The world's first view of Earth taken by a spacecraft from the vicinity of the moon. The photo was transmitted to Earth by the United States Lunar Orbiter I and received at the NASA tracking station near Madrid. This crescent of the Earth was photographed August 23, 1966 when the spacecraft was on its 16th orbit and just about to pass behind the moon.
(ISNS) -- You think your vacation pictures are impressive? Try to imagine what it was like 45 years ago as scientists and engineers produced the very first images of our planet from deep space.
On August 23, 1966, NASA's Lunar Orbiter 1 took the first photo of Earth from the moon's orbit, and it forever changed how we see our home planet.
"You're looking at your home from this really foreign kind of desolate landscape," said Jay Friedlander, who started his NASA career 20 years ago as a photographic technician working on images including those from the Lunar Orbiter at NASA's Goddard Space Flight Center. "It's the first time you're actually looking at Earth as a different kind of place," said Friedlander, currently a multimedia specialist at Goddard.
Pictures of Earth from space had been taken before, by rockets in the 1940s, and satellites in the 1950s and 1960s. However, those pictures captured just parts of Earth, as opposed to a full-on view of the planet. But that was about to change.
In the summer of 1966, the Beatles were performing their last string of public concerts, the Baltimore Orioles were on the way to their first World Series championship, the National Organization for Women was founded, and the United States was preparing to send the first humans to the moon. But before NASA could send astronauts to our lunar neighbor, they needed to find a safe place to land. So from 1966-67, the Lunar Orbiter program dispatched unmanned reconnaissance spacecraft to orbit the moon.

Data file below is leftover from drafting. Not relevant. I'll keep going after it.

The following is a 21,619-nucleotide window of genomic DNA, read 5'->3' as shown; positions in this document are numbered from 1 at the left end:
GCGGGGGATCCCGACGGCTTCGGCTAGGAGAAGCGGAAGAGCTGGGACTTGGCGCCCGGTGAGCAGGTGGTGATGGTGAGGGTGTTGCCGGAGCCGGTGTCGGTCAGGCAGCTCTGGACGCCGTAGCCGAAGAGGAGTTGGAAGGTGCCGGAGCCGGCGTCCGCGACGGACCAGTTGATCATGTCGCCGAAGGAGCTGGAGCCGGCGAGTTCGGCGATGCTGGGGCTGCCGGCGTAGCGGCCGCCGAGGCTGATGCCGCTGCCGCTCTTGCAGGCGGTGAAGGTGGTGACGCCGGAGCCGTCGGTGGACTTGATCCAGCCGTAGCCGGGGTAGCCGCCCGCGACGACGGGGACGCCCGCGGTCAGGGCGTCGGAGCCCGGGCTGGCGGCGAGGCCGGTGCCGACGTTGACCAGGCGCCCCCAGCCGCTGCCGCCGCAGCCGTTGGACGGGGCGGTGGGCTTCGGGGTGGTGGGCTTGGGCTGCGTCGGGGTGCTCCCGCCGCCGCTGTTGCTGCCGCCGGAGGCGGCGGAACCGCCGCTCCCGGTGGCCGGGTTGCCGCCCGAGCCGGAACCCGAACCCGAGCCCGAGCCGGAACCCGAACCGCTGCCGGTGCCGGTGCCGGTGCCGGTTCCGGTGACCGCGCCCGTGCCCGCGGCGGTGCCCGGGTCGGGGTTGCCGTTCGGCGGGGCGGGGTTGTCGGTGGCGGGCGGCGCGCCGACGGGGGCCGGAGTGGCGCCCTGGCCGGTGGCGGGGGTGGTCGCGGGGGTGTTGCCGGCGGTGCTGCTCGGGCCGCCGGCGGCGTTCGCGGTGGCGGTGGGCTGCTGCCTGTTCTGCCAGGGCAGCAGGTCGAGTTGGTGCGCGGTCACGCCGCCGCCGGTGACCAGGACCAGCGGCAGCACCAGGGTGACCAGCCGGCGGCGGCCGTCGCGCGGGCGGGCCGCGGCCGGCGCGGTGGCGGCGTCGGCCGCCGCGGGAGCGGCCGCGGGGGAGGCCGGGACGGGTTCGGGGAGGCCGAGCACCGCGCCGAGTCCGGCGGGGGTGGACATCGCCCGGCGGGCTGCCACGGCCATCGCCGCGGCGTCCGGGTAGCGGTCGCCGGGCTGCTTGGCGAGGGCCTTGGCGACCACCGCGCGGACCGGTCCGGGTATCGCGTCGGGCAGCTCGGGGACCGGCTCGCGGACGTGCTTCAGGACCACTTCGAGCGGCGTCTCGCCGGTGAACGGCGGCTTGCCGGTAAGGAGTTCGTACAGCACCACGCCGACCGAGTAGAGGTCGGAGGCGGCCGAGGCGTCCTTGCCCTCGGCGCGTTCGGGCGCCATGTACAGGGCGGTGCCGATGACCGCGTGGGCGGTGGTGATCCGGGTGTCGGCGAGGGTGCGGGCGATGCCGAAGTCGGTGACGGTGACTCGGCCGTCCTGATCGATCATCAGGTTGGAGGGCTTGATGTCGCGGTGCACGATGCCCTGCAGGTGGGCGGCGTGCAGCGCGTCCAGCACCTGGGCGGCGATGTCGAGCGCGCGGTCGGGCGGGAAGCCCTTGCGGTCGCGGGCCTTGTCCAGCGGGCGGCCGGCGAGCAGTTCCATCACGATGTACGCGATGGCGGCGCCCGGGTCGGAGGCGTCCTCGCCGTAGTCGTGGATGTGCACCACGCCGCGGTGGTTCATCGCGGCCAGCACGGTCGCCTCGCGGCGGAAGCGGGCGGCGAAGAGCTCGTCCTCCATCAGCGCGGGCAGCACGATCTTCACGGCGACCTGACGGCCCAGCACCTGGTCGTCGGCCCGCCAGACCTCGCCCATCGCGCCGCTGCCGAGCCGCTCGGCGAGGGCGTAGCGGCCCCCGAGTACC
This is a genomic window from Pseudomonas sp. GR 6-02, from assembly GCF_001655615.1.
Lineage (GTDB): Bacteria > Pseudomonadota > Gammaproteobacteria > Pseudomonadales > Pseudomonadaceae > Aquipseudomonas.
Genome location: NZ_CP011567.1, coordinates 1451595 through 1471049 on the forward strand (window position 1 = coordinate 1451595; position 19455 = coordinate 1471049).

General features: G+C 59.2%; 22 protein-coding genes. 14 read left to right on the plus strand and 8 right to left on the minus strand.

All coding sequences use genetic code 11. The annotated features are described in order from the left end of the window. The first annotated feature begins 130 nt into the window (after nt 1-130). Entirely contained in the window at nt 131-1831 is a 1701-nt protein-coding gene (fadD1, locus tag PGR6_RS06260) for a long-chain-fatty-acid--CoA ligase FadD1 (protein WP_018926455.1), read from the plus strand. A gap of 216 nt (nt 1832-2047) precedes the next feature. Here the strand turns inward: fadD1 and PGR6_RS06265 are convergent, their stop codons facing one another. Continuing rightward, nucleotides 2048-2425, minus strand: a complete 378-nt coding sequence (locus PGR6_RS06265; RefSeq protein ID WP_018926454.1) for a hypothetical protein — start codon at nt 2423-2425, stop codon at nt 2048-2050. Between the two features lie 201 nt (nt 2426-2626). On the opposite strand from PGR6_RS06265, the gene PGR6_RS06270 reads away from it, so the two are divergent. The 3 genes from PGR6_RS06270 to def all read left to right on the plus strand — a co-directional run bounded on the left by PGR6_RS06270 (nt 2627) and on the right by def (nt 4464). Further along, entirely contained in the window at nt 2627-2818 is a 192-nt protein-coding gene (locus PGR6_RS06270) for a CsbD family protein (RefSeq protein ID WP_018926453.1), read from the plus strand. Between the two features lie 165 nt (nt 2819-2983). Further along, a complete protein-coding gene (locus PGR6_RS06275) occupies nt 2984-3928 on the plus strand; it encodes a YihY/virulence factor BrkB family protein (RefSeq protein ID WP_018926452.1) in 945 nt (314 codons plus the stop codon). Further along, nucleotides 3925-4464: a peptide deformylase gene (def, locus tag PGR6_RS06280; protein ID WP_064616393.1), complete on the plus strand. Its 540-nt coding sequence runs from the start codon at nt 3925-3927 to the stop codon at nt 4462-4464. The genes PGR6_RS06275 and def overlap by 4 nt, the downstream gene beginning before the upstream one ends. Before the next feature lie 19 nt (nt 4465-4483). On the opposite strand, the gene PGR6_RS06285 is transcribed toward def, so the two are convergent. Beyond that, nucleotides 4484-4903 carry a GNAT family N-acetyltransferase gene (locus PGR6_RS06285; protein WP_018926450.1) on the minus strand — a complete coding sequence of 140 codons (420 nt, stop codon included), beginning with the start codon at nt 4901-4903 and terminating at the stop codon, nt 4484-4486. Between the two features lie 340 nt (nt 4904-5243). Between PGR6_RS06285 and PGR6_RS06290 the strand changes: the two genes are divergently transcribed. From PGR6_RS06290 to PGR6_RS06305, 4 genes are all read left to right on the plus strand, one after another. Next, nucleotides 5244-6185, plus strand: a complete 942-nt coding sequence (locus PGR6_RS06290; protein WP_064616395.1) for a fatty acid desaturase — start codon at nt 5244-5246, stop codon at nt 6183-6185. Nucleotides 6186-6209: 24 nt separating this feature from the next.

"The basic idea was preparing to go to the moon for the Apollo missions," said Dave Williams, a planetary curation scientist at Goddard. According to Williams, NASA "needed high resolution pictures of the surface to make sure this is something they could land on and pick out landing sites."
NASA needed to map the moon quickly. As it turned out, they could call upon off-the-shelf technology: Boeing and Eastman Kodak had previously developed a spacecraft with an onboard camera system for the Department of Defense.
The first spacecraft, Lunar Orbiter 1, left Earth on August 10, 1966 -- 92 hours later it was orbiting the moon.
It was like a flying photography lab, according to Friedlander.
"The camera system itself took up at least a third of the spacecraft," said Friedlander. Just about everything else, he said, "was power and propulsion."
The Lunar Orbiter camera contained dual lenses, taking photos at the same time. One lens took wide-angle images of the moon at medium resolution. A second telephoto lens took high-resolution images yielding details as small as 5 meters in size. For every swath of real estate on the moon that the medium resolution lens imaged, the high resolution lens would take three snapshots of smaller areas within that swath.
The entire camera contraption would have made Rube Goldberg proud, exposing, developing, and processing photographic film onboard a moving spacecraft, traveling around the moon constantly between hot and cold temperature extremes anywhere from approximately 27 to 3,700 miles above the lunar surface.
"This thing is going around the moon in zero gravity and developing film," said Williams. "It was an amazing achievement that they could do this."